5. CryptoLocker Ransomware

CryptoLocker, the ransomware that encrypts the files of a victim’s machine and then demands the victim pay a fine to obtain the keys to the encrypted files, kept solution providers busy for months working to help small-business owners recover from the infection. The only known way to recover from the threat is to use the most recent backup. Researchers said the criminals behind CryptoLocker made millions and followed through on providing the decryption passcode to those victims who paid the fee. CryptoLocker was shut down following legal action in June, but new and dangerous ransomware families emerged. CryptoWall is equally as painful, solution providers said. The lesson: Ensure that your systems are backed up.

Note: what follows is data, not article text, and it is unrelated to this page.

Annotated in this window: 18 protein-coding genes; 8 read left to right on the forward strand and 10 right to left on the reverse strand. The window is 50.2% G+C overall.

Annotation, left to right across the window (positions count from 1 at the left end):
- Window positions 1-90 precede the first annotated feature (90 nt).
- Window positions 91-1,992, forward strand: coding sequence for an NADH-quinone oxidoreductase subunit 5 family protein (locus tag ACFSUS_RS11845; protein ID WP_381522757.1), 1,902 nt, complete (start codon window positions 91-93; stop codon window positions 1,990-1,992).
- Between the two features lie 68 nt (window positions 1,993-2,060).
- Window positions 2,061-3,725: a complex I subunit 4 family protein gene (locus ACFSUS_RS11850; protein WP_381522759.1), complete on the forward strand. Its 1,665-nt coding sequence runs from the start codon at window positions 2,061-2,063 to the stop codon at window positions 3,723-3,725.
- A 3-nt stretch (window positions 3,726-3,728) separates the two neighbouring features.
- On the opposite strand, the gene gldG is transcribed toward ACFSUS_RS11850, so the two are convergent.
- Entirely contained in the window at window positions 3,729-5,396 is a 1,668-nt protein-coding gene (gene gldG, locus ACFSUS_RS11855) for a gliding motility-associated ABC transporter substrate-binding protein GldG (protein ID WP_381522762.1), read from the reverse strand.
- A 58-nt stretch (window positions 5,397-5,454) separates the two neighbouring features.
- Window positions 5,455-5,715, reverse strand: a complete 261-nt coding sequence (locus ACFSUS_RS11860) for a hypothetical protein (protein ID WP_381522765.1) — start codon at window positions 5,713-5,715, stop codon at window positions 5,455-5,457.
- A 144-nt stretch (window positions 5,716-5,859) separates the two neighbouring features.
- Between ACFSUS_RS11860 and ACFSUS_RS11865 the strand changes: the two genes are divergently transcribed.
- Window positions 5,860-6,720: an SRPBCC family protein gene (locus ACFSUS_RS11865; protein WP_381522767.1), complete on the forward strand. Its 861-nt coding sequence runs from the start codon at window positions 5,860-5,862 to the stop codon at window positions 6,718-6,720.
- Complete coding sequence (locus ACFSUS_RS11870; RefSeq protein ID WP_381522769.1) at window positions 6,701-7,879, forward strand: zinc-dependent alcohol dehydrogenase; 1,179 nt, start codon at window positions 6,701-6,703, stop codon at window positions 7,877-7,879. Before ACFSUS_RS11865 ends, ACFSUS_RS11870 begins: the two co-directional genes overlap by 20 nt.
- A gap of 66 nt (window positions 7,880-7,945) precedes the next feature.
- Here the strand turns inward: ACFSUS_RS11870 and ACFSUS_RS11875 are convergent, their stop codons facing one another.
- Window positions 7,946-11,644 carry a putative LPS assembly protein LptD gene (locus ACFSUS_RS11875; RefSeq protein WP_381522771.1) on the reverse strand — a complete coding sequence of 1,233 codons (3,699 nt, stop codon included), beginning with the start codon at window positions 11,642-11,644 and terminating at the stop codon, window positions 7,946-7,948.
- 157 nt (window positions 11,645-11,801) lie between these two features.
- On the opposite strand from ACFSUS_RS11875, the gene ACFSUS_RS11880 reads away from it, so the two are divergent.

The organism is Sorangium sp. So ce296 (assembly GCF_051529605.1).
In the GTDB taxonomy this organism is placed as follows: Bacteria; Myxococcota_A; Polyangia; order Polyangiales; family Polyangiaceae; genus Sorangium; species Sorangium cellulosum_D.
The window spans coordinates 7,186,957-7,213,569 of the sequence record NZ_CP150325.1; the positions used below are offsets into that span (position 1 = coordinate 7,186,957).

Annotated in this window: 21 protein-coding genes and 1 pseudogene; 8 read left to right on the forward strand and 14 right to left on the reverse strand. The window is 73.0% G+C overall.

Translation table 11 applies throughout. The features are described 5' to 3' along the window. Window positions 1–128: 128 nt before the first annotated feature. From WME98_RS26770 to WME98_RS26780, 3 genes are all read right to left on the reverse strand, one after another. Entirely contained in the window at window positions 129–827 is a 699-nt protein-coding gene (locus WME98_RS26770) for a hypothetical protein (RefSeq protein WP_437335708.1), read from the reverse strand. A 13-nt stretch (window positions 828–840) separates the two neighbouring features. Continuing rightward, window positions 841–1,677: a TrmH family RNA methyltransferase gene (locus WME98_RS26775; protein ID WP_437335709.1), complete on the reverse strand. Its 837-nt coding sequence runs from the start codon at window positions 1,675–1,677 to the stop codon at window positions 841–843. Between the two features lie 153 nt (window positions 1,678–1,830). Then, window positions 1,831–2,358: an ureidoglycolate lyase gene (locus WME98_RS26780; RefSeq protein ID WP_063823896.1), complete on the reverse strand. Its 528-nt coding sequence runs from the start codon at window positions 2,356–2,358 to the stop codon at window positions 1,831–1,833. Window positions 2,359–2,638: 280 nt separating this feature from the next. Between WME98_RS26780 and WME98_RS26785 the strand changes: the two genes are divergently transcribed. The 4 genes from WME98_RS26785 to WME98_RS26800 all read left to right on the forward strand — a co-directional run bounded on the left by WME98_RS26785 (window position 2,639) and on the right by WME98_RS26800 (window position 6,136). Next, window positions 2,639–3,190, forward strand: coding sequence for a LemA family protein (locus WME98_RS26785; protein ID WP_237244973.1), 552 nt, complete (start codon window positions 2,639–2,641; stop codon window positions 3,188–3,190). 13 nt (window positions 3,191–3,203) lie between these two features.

4. Sony Pictures Hacktivist Breach

An attack group calling itself "Guardians of Peace" struck Sony Pictures Entertainment in November, locking up corporate PCs and ultimately gaining seemingly unfettered access to the company’s databases. The details about the processes and technology that either broke down or were bypassed by the attackers are still unknown. The hacktivists' motives are being linked to Sony’s upcoming comedy, ’The Interview,’ in which two journalists go to North Korea to assassinate Kim Jong Un. The embarrassing breached leaked copies of pending film releases, top Sony executive salaries, actor contracts and the details on thousands of Sony Pictures employees. Experts also note the destructive malware used in the attack. Called Destover, the Trojan steals all the data on a system and then destroys it and wipes the boot loader, making the PC useless.

3. Heartbleed Bug